The Earth’s interior could contain more than three times the amount of water present at its surface, water that is incorporated into the structure of high pressure crystalline silicates [1]. This “water” plays a critical role in deep geological processes that shape the inner (and surface) evolution of the Earth. Indeed, minute amounts of hydrous components in silicates have major effects on mantle convection and melting, fuel plate tectonics and influence catastrophic events, such as earthquakes and volcanic eruptions.

Exchanges between the Earth’s surface and its interior recycle water over geological timescales of millions of years. Water is reintroduced into the deep Earth by hydrated oceanic tectonic plates in subduction zones. Even if much of the water is released at shallow depths (< 200 km) and returns to the surface by volcanism, a large fraction is retained in the slab and could travel beyond 400 km in depth. However, the extent of water recycling in volcanic arcs and the degree of hydration of subducted plates descending below the transition zone (TZ, > 700 km depth), remain uncertain [2].

Constraints on the deep water cycle thus rely upon the interpretation of remote geophysical observations. Seismic studies [3] show regions of negative velocity anomalies (~3%) and high shear-wave VS anisotropy (0.9 ± 0.3%) in the Tonga slab below the TZ that may be associated with the presence of hydrous phases. Phase D, (Mg,Fe,Al)Si2H2O6, is the stable water carrier in the subducted hydrated mantle (peridotite) below the TZ and a plausible candidate to explain these anomalies due to its high water content (10-18 wt% H2O) and large intrinsic anisotropy [4]. A better knowledge of the elasticity and deformation mechanism of phase D is therefore seminal for the quantitative interpretation of these seismic anomalies in terms of hydration.

We conducted experiments at beamline ID09A to determine the deformation mechanisms and lattice preferred orientations (LPO) of phase D at pressures relevant for slabs penetrating below the TZ. Powdered samples of phase D were deformed non-hydrostatically in uniaxial compression up to 48 GPa in a diamond anvil cell. X-ray diffraction patterns were collected in radial geometry to monitor the lattice strain and the development of texture in the sample under pressure (Figure 29).

X-ray diffraction image of phase D collected at 48 GPa

Fig. 29: Unrolled X-ray diffraction image of phase D collected at 48 GPa. Changes in the intensity with the azimuth angle and the strong modulations of the diffraction lines upon compression are indicative of strong textures and high lattice strain.

At low strains, the layered structure of phase D displays strong 0001 texture, where the stacking fault axis (c-axis) preferentially aligns parallel to the compression axis. A subsidiary 10-10 texture develops at pressures above 19 GPa (Figure 30a). Plasticity simulations in polycrystalline aggregates using a viscoplastic self-consistent model showed that the LPO of phase D at the uppermost lower mantle (23-35 GPa, 700 – 1200 km depth) are mainly consistent with dominant easy glide on basal planes and with the harder first order pyramidal slip, respectively (Figure 30b). Furthermore, phase D displays the lowest strength among phases in hydrous peridotite in this region (Figure 30c). Phase D might thus accommodate most of the strain and might develop strong textures upon slab deformation, being a major source of shear anisotropy below the TZ.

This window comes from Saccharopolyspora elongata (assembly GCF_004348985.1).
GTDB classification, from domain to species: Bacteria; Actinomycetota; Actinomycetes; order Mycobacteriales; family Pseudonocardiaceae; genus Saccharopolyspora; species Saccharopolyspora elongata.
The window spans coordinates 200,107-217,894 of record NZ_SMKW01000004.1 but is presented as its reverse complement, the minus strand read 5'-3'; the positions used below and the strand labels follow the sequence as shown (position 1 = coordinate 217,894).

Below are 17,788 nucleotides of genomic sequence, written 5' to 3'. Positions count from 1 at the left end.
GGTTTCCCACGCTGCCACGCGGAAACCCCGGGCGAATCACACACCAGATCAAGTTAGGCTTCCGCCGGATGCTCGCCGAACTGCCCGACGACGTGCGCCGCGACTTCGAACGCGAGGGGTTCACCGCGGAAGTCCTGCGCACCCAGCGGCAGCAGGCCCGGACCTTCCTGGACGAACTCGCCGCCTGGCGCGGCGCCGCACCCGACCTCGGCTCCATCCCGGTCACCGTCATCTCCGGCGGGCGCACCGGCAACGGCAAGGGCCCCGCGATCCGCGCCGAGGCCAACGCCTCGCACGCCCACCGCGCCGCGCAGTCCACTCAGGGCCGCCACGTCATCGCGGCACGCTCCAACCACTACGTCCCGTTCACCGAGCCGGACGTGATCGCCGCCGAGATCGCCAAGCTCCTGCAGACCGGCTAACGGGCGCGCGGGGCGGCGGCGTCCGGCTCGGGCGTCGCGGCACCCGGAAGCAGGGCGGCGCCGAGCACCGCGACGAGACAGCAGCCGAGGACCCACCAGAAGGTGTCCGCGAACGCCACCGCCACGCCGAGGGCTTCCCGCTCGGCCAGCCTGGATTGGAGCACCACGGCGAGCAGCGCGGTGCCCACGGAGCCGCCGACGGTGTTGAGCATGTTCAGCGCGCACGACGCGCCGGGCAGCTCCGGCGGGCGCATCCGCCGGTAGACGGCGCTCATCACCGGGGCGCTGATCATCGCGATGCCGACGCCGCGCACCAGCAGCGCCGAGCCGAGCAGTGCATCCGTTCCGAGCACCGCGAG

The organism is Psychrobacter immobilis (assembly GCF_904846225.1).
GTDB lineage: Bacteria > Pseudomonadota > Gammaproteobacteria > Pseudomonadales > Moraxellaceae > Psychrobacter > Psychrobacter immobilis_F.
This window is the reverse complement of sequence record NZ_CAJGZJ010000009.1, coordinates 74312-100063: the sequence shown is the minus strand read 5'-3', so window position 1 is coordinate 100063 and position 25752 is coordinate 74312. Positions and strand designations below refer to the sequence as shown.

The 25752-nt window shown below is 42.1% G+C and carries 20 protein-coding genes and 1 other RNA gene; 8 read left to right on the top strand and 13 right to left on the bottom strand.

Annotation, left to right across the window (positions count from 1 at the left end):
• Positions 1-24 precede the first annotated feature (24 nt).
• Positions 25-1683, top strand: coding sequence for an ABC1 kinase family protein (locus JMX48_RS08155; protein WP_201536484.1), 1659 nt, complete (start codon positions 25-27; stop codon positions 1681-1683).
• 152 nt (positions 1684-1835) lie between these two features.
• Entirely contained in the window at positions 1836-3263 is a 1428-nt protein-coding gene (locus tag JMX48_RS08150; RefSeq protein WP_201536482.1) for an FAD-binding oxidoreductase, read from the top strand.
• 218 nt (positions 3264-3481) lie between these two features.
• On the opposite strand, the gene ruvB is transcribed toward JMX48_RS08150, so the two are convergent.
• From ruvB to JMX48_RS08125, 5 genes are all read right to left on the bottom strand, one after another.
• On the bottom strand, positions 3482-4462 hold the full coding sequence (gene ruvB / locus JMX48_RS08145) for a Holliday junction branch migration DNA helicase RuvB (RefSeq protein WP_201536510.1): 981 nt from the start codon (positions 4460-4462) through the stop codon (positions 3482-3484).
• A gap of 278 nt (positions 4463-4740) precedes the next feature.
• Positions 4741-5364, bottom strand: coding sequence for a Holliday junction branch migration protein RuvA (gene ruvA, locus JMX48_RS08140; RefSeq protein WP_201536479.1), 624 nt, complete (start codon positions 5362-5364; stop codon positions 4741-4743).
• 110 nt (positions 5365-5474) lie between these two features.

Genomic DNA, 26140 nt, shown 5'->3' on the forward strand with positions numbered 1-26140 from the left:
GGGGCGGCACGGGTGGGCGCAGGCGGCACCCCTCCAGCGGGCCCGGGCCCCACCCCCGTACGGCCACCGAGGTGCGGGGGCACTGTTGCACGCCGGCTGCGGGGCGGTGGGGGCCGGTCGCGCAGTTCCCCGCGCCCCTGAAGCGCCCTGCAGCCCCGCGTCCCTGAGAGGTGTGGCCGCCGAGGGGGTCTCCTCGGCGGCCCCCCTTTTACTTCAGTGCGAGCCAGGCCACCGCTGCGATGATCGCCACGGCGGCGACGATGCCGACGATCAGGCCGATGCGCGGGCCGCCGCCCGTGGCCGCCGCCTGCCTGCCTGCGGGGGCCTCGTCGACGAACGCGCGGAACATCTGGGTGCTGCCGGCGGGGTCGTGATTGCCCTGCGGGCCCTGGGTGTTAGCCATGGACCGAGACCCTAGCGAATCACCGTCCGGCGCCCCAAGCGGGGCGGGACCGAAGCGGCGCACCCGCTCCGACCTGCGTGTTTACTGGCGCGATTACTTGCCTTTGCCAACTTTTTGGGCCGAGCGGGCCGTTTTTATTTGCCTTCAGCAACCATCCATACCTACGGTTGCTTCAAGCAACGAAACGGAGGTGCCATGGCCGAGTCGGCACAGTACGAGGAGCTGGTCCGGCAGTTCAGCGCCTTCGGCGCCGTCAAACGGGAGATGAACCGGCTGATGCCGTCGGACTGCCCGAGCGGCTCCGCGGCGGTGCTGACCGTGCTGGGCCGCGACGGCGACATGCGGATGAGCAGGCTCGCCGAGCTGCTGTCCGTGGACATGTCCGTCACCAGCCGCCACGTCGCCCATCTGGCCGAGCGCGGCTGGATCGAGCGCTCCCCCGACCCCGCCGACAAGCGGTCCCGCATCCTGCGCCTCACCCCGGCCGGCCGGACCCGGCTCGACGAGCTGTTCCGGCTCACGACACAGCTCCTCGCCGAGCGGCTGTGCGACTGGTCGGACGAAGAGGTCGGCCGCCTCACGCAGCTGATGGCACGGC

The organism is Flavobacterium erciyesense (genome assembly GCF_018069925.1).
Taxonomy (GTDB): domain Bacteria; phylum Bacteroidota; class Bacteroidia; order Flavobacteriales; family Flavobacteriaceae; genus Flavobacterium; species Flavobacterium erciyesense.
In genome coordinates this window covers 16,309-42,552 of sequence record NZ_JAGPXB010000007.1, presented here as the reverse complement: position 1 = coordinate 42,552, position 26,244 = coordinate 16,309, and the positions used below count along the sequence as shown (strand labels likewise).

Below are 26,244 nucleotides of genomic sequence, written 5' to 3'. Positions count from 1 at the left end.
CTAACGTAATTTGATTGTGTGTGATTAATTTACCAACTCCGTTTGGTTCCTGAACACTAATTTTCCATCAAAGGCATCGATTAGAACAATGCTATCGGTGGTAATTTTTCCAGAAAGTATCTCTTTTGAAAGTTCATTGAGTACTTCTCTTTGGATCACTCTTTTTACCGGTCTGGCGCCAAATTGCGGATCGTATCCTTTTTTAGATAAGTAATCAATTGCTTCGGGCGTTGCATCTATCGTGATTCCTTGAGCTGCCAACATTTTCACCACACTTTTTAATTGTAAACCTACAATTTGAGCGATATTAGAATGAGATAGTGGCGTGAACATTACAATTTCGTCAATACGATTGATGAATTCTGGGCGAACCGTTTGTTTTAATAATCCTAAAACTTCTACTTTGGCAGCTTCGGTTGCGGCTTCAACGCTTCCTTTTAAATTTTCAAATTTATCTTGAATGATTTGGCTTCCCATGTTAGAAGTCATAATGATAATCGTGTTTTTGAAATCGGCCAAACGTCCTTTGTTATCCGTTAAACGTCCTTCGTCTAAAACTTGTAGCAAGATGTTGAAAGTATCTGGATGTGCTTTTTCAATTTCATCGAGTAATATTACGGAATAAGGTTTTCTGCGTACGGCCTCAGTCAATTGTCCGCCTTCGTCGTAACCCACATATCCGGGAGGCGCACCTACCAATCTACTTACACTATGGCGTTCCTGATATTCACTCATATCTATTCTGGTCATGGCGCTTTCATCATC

inverse pole figures of phase D at 48 GPa

Fig. 30: a) Experimental and b) simulated inverse pole figures of phase D at 48 GPa showing the orientation distribution density of the compression axis within the trigonal lattice frame of Phase D crystallites in the sample. Strong 0001 texture and a subsidiary 10-10 texture are observed. c) Strength of phases coexisting in the hydrated mantle within subducting slabs at lower mantle pressures. Symbols are data for Phase D: red, Mg-bearing; blue, Fe-bearing; green, Al-Fe-bearing Phase D. [MgFePv, (Mg0.9Fe0.1)SiO3 perovskite; CaPv, CaSiO3 perovskite; MgO, periclase].

The effect of textured phase D on the seismic velocity structure and shear anisotropy of deformed hydrous peridotite could be modelled thanks to these results coupled with elasticity data from Brillouin scattering studies [4], allow modelling. On the basis of these calculations, our results show that 16 vol.% of phase D in subducted hydrous peridotite explains all seismic anomalies reported in the Tonga subduction below the TZ [3]. The seismic observations thus place constraints on the degree of hydration of the Tonga slab beyond the transition zone, leading to the requirement that a minimum of 1.2 wt.% H2O is retained in the slab by hydrous peridotite below 700 km depth. The implications of these results are far reaching because they provide evidence for substantial hydration of subducting plates penetrating below the TZ, in contrast with previous views [2].

Principal publication and authors

A.D. Rosa (a), C. Sanchez-Valle (a), C. Nisr (b), S.R. Evans (c), R. Debord (d) and S. Merkel (b), Earth and Planetary Science Letters 377–378, 13–22 (2013).

(a) Institute for Geochemistry and Petrology, ETH Zurich (Switzerland)

(b) Unité Matériaux et Transformations, CNRS, Université de Lille (France)

(c) ESRF

(d) Institut Lumière Matière, UMR5306 CNRS – UCBL Lyon 1, Villeurbanne (France)


[1] A.B. Thompson, Nature 358, 295 (1992)

[2] H.W. Green II, W.P. Chen and M.R. Brudzinski, Nature 467, 828 (2010).

[3] W.P. Chen and M.R. Brudzinski, Geophys Res Lett 30, 1682 (2003).

[4] A.D. Rosa, C. Sanchez-Valle and S. Ghosh, Geophys Res Lett 39, L06304 (2012).